Justice Through Their Eyes:A Short Story

Friday, February 28th, 2014


They watched in unseen thought from their seats in Abney Park, both reflecting on the goals they had spent their lives working toward. Neither had seen those goals achieved in their lifetime, but others had picked up where they left and their work carried on long after they died.

“However long it took, it seems your vision eventually became reality,” the one on the right remarked.

Her friend knew what she was referring to, the age of technology, but this wasn’t quite what she pictured. “I suppose, but I wish it were used for the purpose I intended, such as achieving your vision.”

Their names were Ada, Countess of Lovelace and Diana, Princess of Wales. Ada had invented the art of computer programing by combining science with poetry, Diana had devoted most of her time to campaigning for social justice for everyone.

“It often is, Ada,” Diana pointed out. “Multiple websites exist specifically for that reason.”

Ada rolled her eyes. “Perhaps, but it is just as often used for the exact opposite. Cyber bullying, goods sold illegally online, human knowledge tainted by people posting lie after lie! Diana, it almost makes me wish I’d left all the work undone!”

Diana reached out to calm her friend. “Ada, think about how much easier your work made mine. To be able to spread ideas to so many places so fast is one of the greatest tools in existence for advancing social justice.”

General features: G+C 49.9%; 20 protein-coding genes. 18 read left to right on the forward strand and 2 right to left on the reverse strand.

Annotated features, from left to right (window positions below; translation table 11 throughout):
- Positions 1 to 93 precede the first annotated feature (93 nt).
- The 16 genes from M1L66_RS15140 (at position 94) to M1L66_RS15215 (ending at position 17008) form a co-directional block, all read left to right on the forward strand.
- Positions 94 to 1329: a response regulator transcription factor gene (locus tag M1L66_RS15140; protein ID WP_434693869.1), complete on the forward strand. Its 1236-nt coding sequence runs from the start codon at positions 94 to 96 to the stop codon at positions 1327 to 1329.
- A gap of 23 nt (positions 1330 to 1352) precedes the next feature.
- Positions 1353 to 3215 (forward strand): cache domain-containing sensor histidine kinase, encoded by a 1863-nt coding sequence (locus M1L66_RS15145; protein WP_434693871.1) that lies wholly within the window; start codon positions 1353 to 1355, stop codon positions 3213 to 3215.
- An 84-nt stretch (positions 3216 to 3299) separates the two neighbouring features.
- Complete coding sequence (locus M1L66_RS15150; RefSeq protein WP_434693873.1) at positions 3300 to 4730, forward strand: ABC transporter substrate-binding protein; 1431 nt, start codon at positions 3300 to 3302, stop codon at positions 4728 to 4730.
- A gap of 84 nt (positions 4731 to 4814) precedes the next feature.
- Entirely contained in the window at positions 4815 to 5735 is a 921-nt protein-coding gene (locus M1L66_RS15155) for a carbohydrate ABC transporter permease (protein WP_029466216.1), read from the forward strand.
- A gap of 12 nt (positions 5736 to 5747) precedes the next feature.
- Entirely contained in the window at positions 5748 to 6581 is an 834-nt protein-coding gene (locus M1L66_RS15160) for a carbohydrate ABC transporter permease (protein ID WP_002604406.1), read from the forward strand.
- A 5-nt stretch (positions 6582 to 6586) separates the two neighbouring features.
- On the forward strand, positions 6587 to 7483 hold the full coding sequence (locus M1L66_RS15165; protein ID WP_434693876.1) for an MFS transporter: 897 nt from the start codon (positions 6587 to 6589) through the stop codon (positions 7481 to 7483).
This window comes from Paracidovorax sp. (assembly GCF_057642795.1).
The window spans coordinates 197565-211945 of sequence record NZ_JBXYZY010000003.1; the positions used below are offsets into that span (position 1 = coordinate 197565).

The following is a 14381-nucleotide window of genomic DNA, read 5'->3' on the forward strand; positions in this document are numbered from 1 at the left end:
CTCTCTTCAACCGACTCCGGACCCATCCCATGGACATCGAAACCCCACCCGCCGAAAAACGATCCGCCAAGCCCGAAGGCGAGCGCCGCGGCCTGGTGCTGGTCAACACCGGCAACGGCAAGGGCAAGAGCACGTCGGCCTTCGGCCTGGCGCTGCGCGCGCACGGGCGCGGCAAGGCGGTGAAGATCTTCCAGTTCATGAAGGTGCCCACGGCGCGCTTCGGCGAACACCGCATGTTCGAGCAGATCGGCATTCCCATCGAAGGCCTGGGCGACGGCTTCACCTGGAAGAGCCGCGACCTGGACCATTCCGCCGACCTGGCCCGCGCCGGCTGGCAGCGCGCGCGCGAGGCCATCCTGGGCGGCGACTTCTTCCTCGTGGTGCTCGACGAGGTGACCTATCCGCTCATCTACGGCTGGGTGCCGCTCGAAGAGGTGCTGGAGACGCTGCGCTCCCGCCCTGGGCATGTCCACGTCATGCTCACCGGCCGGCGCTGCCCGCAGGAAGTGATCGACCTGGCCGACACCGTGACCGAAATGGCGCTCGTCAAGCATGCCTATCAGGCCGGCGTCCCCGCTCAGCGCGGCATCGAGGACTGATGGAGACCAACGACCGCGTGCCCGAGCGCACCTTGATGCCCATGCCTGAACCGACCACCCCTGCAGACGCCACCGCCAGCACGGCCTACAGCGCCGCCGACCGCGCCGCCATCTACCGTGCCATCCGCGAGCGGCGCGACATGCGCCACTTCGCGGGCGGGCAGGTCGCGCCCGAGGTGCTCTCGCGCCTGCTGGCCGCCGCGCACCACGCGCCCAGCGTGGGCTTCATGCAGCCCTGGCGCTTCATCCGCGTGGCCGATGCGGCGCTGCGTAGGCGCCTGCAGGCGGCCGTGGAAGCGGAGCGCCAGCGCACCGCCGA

“That’s just it!” Ada replied. “Technology is a tool, one that has to be used correctly. There are people such as yourself who do use it correctly, but there are also those who take this tool and use it to undo all the good done by those who used it as it was intended. Yes, technology has been used in wonderful ways: making transportation safer, making the environment cleaner, so on and so on, but look what else it’s used for: identity theft, spying, the list goes on and on. It’s even been used to increase the strength of those land mines you yourself campaigned so strongly against.”

Diana had to nod her agreement. “Yes, I know. What you’ve just said was one of the points I tried hardest to make. Complete justice will never be achieved untill everyone puts effort into making it a reality. The world may never see the day when that becomes a reality, but that doesn’t mean progress isn’t being made all the time. A wise person once said “Even though I see nothing but vague cloudiness in the foreground of our being, I fancy I see a bright light a good way further on. And this makes me care much less about the present fogginess.” That quote is what got me through some of my darkest moments.”

Ada smiled at Diana. “Smart, using my own words in a discussion with me.” She suddenly brightened and started buzzing with excitement. “Then it could still happen someday. Everything you worked for, the proper use of everything I worked for, they can still make it happen!”

Diana smiled and nodded.